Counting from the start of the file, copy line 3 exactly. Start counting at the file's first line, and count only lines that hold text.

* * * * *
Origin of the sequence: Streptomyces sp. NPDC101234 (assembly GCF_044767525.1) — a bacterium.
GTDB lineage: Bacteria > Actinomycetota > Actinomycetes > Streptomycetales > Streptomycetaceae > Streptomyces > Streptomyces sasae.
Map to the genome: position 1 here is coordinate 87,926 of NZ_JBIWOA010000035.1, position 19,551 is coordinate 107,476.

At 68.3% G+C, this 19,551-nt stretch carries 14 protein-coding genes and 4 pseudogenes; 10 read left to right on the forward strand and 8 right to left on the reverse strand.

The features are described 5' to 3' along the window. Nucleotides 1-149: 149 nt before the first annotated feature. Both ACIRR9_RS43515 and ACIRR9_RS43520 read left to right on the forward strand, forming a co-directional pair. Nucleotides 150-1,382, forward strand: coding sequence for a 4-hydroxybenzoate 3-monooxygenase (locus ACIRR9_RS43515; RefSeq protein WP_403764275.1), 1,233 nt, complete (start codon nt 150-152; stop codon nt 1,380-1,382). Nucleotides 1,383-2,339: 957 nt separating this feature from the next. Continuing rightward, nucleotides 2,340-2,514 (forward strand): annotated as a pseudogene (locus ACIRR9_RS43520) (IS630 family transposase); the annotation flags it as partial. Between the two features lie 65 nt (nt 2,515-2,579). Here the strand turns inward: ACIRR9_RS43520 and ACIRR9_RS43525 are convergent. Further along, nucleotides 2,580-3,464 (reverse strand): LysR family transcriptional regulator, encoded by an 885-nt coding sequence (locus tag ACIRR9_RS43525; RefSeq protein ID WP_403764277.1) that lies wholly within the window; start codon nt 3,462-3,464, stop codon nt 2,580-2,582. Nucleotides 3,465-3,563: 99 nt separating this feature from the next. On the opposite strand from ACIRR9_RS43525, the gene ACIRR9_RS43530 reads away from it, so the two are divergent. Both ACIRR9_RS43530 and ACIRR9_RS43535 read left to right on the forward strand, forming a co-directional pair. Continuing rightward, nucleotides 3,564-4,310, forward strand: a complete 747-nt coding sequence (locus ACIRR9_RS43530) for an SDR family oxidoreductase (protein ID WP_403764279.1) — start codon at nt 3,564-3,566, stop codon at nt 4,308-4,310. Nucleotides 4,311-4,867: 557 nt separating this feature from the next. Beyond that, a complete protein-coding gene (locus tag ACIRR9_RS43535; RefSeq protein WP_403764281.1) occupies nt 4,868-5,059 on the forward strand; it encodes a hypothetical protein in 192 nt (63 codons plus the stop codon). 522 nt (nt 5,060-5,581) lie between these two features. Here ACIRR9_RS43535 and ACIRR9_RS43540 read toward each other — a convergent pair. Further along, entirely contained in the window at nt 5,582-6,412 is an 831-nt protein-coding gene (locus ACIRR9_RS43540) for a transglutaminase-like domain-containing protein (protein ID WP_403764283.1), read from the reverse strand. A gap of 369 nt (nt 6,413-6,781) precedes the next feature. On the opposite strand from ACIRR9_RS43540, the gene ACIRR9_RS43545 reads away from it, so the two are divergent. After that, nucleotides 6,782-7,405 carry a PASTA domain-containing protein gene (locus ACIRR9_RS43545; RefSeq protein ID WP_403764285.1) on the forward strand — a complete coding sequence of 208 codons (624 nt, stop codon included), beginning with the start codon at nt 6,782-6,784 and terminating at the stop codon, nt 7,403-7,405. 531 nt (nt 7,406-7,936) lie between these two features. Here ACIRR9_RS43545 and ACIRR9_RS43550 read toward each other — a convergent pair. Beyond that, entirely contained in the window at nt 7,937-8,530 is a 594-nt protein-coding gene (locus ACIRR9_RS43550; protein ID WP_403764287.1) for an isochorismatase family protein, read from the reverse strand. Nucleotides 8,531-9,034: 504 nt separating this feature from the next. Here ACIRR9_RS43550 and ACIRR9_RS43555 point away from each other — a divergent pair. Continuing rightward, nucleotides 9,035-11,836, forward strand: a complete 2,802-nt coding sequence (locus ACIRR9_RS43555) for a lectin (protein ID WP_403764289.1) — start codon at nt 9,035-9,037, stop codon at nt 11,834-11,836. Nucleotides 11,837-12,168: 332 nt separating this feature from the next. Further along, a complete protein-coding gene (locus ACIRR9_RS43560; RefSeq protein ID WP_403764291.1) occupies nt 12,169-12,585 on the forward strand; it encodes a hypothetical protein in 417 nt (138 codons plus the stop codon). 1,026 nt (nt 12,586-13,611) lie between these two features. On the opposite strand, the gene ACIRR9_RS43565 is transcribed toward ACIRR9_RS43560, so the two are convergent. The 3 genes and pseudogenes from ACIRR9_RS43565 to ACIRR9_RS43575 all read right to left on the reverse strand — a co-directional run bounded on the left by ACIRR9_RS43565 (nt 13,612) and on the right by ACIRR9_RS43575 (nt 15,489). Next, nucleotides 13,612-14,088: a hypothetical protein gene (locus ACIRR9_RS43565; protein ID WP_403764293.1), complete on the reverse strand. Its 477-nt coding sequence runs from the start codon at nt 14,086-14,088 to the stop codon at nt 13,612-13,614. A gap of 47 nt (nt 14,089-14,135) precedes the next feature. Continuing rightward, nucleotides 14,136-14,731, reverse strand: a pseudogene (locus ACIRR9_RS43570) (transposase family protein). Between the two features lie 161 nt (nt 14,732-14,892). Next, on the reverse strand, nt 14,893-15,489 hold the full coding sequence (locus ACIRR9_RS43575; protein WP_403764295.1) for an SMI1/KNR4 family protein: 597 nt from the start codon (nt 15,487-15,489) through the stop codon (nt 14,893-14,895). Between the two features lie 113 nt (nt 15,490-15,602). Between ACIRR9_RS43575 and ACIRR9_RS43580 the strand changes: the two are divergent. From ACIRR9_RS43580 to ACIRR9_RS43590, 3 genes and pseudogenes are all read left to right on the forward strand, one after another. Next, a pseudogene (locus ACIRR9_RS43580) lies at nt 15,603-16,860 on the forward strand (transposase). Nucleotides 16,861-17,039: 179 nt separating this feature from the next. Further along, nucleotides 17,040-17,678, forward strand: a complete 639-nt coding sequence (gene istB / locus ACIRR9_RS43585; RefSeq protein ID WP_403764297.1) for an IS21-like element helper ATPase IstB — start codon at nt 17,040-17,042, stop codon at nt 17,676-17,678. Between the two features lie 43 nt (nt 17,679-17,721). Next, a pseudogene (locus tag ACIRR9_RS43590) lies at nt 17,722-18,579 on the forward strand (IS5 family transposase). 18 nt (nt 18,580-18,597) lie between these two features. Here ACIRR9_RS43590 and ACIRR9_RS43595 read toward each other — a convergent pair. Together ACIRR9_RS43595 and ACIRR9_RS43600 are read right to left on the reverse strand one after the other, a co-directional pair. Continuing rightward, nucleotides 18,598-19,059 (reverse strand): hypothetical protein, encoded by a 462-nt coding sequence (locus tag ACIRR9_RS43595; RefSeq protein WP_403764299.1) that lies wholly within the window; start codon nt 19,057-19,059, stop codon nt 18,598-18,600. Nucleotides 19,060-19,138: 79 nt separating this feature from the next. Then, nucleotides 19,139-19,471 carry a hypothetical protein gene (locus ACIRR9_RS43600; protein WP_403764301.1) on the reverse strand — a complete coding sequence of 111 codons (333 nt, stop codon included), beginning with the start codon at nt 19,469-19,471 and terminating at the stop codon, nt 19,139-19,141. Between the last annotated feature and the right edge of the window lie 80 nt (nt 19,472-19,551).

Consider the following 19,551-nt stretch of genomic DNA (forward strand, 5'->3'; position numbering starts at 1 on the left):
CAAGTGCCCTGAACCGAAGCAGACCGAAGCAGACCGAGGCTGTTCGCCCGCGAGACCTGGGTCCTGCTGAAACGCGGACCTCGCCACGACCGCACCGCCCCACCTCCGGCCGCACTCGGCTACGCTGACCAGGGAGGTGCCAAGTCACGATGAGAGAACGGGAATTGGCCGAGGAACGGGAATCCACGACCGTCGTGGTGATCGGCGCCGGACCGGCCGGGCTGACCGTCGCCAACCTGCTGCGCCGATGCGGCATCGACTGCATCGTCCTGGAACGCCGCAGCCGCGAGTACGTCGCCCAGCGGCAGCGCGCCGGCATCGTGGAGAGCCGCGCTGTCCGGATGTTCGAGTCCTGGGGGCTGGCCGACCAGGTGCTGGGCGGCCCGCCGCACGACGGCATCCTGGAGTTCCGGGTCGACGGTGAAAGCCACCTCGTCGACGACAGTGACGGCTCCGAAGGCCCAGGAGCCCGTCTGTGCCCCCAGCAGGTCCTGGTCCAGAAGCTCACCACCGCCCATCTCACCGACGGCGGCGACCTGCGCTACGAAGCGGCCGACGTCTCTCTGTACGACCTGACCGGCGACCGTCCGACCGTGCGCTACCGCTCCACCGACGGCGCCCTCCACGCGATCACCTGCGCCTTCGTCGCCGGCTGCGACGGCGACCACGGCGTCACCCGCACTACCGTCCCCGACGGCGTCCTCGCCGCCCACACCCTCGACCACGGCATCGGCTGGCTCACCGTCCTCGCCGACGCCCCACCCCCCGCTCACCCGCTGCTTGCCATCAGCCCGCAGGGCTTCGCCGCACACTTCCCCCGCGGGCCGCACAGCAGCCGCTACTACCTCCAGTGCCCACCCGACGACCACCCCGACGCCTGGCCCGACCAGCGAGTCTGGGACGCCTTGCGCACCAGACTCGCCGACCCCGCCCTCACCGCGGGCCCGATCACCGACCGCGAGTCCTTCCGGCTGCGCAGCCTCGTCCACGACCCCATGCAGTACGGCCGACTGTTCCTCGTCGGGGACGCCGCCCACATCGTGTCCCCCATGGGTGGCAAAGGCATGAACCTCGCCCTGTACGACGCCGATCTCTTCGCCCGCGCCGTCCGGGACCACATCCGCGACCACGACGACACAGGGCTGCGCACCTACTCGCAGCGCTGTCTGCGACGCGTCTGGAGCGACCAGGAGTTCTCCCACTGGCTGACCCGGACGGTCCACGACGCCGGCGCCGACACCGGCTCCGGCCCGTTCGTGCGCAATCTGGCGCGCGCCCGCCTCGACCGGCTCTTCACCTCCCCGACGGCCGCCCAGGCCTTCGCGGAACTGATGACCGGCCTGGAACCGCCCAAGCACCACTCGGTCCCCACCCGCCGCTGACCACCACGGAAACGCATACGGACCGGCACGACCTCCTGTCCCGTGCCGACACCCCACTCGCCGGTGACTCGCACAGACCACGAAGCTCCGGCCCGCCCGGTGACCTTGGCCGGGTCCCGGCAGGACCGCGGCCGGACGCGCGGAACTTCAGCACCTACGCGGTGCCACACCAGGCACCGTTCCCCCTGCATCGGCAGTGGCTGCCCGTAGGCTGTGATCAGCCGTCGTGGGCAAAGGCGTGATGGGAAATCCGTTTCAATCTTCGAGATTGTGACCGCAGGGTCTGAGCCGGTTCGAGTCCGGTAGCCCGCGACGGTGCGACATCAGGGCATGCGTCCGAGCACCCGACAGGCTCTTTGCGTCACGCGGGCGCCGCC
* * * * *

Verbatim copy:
Map to the genome: position 1 here is coordinate 87,926 of NZ_JBIWOA010000035.1, position 19,551 is coordinate 107,476.